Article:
NEW HAMPSHIRE GENEALOGY & HISTORY
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NEW HAMPSHIRE HISTORY & GENEALOGY
    
No family genealogy is complete without understand the history
of the state or area in which they lived


United States History | New England History | History of New Hampshire
Multi-County/Regional History

History of Individual COUNTIES
Belknap | Carroll | Cheshire | Coos | Grafton | Hillsborough | Merrimack | Rockingham
Strafford | Sullivan

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UNITED STATES HISTORY

NEW ENGLAND HISTORY


HISTORY OF NEW HAMPSHIRE (STATEWIDE)

MULTI-COUNTY / REGIONAL HISTORY

     COUNTY/TOWN - GENERAL HISTORY

  • See the individual COUNTY sections of this web site for individual town or city histories

NEW HAMPSHIRE COUNTIES (individual) HISTORY

BELKNAP COUNTY HISTORY


CARROLL COUNTY HISTORY
Carroll County was taken from the northern part of Strafford and incorporated December 22, 1840. It was named in honor of Charles Carroll, the last surviving signer of the Declaration of Independence, who died in 1832.


CHESHIRE COUNTY HISTORY
Cheshire County is said to be named from Cheshire, one of the western counties of England. It was one of the five original counties into which the province was divided, including within its limits and the present county of Sullivan. It was incorporated March 19, 1771, Keene and Charlestown being made shire towns. July 5, 1827 the county was divided, its northern half being taken to form the county of Sullivan. This division left Cheshire County as it is today. Of the twenty-three townships, eight were incorporated in the reign of George II, ten in the reign of George III, and give under the government of New Hampshire.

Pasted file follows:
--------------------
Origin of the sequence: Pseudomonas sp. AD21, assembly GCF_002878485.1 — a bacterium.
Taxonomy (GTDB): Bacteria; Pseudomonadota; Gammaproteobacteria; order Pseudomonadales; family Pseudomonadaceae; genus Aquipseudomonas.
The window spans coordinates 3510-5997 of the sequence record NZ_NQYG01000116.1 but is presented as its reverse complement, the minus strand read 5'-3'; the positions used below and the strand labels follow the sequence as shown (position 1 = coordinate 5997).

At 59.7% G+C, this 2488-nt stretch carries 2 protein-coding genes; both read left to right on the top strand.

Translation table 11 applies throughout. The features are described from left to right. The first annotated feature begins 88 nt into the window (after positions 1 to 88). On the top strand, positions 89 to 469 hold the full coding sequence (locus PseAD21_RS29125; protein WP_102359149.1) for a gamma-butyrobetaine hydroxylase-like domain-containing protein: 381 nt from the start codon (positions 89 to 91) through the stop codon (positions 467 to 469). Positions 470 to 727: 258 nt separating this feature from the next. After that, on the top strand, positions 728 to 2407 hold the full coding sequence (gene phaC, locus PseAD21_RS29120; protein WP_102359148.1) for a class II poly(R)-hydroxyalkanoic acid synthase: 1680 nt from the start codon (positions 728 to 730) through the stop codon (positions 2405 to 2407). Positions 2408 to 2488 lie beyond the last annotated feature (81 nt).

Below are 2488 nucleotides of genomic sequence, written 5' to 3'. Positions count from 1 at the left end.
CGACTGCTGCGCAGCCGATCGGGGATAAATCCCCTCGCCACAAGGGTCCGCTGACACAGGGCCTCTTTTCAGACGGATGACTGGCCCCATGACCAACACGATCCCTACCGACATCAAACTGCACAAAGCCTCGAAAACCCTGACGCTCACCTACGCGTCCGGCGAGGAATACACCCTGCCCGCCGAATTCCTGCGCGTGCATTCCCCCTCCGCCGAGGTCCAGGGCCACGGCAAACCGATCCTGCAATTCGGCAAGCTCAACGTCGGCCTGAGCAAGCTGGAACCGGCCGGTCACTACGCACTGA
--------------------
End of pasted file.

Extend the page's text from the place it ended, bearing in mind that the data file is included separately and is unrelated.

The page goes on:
COOS COUNTY HISTORY
Coos (pronounced Co-os) country was set off from the northern part of Grafton and incorporated December 24, 1803, to take effect march 1, 1805. The name is an Indian word, meaning crooked, used in that section of the province in reference to the winding course of the Connecticut river at Lancaster (which was originally called Upper Cohoes), and at Haverhil (originally Lower Cohoes).


GRAFTON COUNTY HISTORY
Grafton county was incorporated by the act which took effect march 19, 1771, and was subjected to the same period of suspension as Strafford County. It was named in honor of Augustus Henry Fitzroy, third Duke of Grafton (1735-1811)


HILLSBOROUGH COUNTY HISTORY
Hillsborough County was named by Governor Wentworth in honor of Wills Hill, first Viscount Hillsborough (1718-93), secretary of state for the colonies.


MERRIMACK COUNTY HISTORY
Merrimack county was formed from the northern part of Rockingham and Hillsborough, and incorporated July 1, 1823, to take effect August 1, 1823. The name was derived from the Merrimac river, which flows through the middle of the county.


ROCKINGHAM COUNTY (NH) HISTORY
Rockingham county, incorporated March 19, 1771, was named by Governor Wentworth in honor of his kinsman, Charles Watson Wentworth, second Marquis of Rockingham (1730-82).


STRAFFORD COUNTY HISTORY
Strafford County was incorporated by the act which took effect march 19, 1771, but the organization of this county was suspended until ordered by the Governor and Council. This was done in 1773, and the county records are from that date. The order was probably issued in 1772, but the exact date is not ascertainable, because the Council records for that year are incomplete. Strafford County was named in honor of Governor Wentowrth's kinsman, William Wentworth, fourth Earl of Strafford.


SULLIVAN COUNTY HISTORY
Sullivan county was cut from the northern part of Cheshire and incorporated July 5, 1827. It was named in honor of John Sullivan, Major-General in the Revolutionary army, and afterwards President of new Hampshire.


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